To answer these questions, consider what principles and concepts are put forward in your 'public realm'. If you feel uncomfortable at the thought of the values that you experience publicly, or feel that a majority of your cultural exposure comes from global media sources, perhaps consider attending a local theatre production, poetry reading, or art show. 

Comments

Popular posts from this blog

Who gets to decide when it comes to Community Amenity Contributions?

This week we're approaching candidates in the upcoming Vancouver municipal election to get their feedback on the city's approach to Community Amenity Contributions (CACs). The Evoke team undertook a case study and research project in this area, and believes these could be better approached. Candidate responses will be posted on this site, meanwhile, here's some background on our perspective. 
The City of Vancouver has a Community Amenity Contribution (CAC) policy, officially established in 2004 with their Financing Growth strategy, where all new development and rezoning applications contribute, financially or in-kind, to community amenities. The CACs are extracted from new development and spent upon Council approval in a number of valuable areas such as: affordable housing, child care, amenities, green spaces, community infrastructure and other public goods.
Our research focuses on a key dimension related to CACs; although they are derived from value created within a neighb…

Collaborative Governance in Action

Government: one participant amongst many

In a previous post we highlighted the need to go beyond voting for robust democratic participation. But if that's the case then the question becomes - how? Where do we create places for collaboration, discussion, and dialogue surrounding key issues facing our communities?

One possibility is to set up opportunities for collaborative governance. Now remember, governance is distinct from government; governance refers to decision-making practices and structures, and alsothe broader systems in which decisions about our communities are made. A government is a specific entity endowed with decision-making authority over something.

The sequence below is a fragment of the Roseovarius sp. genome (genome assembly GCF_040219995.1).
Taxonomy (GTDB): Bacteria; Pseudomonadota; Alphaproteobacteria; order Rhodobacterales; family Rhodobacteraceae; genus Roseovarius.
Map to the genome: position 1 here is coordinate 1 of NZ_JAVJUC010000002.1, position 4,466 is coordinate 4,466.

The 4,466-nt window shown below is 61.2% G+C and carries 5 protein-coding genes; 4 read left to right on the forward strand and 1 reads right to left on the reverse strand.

Collaborative governance simply refers to decision-making where multiple different organizations are involved. In these forums, governments are one of the participants amongst many, as opposed to being the sole arbiter over final decisions. Decision-making takes place between both state and non-state entities, and authori…

Does an efficient public service destroy community accountability?

New Public Management is an approach to running public service organizations (government services), and civil service generally, focused on service delivery that is efficient, business-like, and that incorporates market based principles. It includes management techniques and practices drawn from the private sector, allowing public servants to contract out services through competitive contracting, and focused on the professionalized delivery of public services.

The problem is...this approach may result in a loss to democratic accountability.

In a previous post we outlined two key dimensions to accountability; 1) understanding and monitoring decisions that are made, and 2) access to trustworthy information. Public administration, and the notion of public service, was traditionally focused on accountability to constituents via centralized control, and reporting to, defined government ministries and departments. This model is far from perfect; centralized bureaucracies are problematic in …